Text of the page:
Special Project

Compute Visual Similarity of Top-Level Domains

Compute the visual similarity between a possible new Generic Top-Level Domain (TLD) and other proposed TLDs, current TLDs, and reserved words.

This web site describes experimental software developed at the National Institute of Standards and Technology (NIST). No algorithms, code, or descriptions in whole or in part are recommended, used, or endorsed by the Internet Corporation for Assigned Names and Numbers (ICANN) or any other entity.

Compare Against All

Compare a string to other proposed TLDs, current TLDs, including country codes, and reserved words.

Proposed Top-Level Domain:

Note: All characters other than 0-9, a-z, A-Z, and hyphen (-) are removed.

Compare Two Strings

Compare two strings to each other.

String 1:
String 2:

Note: All characters other than 0-9, a-z, A-Z, and hyphen (-) are removed.


Computers connect the Internet with numbers, IP addresses. However, people use strings ending in short segments like .edu, .uk, .tv, and .com, called Top-Level Domains (TLDs) to navigate the World Wide Web. Ensuring the ongoing security and stability of the Domain Name System is one activity of the Internet Corporation for Assigned Names and Numbers (ICANN). With the growth of the Web, there is a possibility of a lot of new TLDs. As one method to implement the recommendation that, "Strings must not be confusingly similar to an existing top-level domain ...", this web page invokes an algorithm developed at NIST "to provide an open, objective, and predictable mechanism for assessing the degree of visual confusion" between proposed or existing TLDs.

The algorithm takes into account varying degrees of similarity between some 60 pairs, like 0 and O (zero and oh), 1 and l (one and L), Z and 2, h and n, rn (R and N) and m, and w and vv (v v). Even insertions or deletions may cause confusion, for example .aaaah and .aaaaah look very much alike. The task is all the more challenging because domain names are not case sensitive.

Does such confusion happen in real life? Here's a piece of text from my screen.

I actually read the second line as "w a m s", not "w a r n s", even though "wams" is not a word!

Note that the algorithm is not meant to consider phonetic similarity. For example, "fish", "phish", and "fiche" sound alike, but are visually distinct and unlikely to be confused.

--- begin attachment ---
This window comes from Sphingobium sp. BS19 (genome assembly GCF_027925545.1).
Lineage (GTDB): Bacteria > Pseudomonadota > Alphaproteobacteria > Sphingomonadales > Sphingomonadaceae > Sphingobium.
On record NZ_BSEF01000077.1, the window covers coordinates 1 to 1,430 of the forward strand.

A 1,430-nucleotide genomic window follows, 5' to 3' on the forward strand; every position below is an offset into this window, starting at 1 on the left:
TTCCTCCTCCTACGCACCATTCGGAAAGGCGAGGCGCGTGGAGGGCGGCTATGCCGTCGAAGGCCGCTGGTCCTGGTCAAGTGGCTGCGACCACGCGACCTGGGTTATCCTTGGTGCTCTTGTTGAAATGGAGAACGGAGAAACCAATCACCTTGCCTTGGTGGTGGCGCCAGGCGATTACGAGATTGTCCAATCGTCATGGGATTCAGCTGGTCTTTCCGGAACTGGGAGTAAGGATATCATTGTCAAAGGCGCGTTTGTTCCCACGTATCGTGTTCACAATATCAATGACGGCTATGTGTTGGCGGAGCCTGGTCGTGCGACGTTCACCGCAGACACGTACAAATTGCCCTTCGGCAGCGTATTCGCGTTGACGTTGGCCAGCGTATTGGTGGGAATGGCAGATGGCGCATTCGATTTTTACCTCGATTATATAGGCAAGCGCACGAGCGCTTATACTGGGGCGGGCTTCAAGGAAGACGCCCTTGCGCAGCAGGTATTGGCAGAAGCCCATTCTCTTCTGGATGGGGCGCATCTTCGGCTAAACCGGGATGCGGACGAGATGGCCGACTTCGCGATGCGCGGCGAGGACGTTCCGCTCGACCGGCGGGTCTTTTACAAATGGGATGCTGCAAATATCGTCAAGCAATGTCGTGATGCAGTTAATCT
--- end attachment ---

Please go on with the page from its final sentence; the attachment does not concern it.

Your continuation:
Web Interface

The first form has the algorithm compare a string against proposed generic TLDs, existing TLDs, including country codes, and reserved words. It reports exact matches, near matches, and best matches if there are no near matches.

The second form uses the algorithm to compare two strings against each other.

Only alphabetic characters (a-z and A-Z), numerals (0-9), and hyphens (-) are allowed in strings. See RFC 1035 2.3.1.

The Code and The Algorithm

The score is an enhanced Levenshtein distance that is adjusted for length and normalized. Other possibilities for distance measures are Jaro-Winkler, Damerau-Levenshtein, cosine distance, and many others.

The code is written in Python. The interface to the algorithm itself is a single function, howConfusableAre(). It takes two parameters: the two strings to be compared.

HowConfusableAre() calls levenshtein() to compute a form of edit difference, then normalizes the score and accounts for string lengths.

Levenshtein() takes two strings. It is an enhanced Levenshtein distance algorithm that accounts for substituting two characters by one (or vice versa), inserting an additional repeated character, and transposition, as well as the usual insertion, deletion, and substitution. The result is roughly the number of visual differences between the strings. I say "roughly" because substituting O (upper case letter "o") for 0 (zero) is a much smaller difference than substituting, say, w for t. Levenshtein() calls two routines to find similarity, and hence cost, for substituting or transposing characters or "digraph" (character pairs): characterSimilarity() and digraphSimilarity().

Both characterSimilarity() and digraphSimilarity() take two strings (single characters in the case of characterSimilarity()). Both work much the same way: look up the passed strings in a table. If they are in the table, return the value in the table. If not, use the default: 0 means completely different and 1 means identical.

The code, data, and automatic test material are in the file visualSimilarity.tar, which is a tar file.


The algorithm, consisting of the distance measure, the scoring formula, and the character similarities are mostly just my estimations. Several people have looked at resulting scores. I adjusted the formula and a few weights to correspond with feedback. Still the algorithm has not been systematically or independently validated.

Web page
Created Tue Feb 5 16:49:10 2008
by Paul E. Black  (
Updated Mon Jun 9 13:47:03 2014
by Paul Black  (

Information Technology Laboratory
Software and Systems Division
NIST is an agency of the U.S. Commerce Department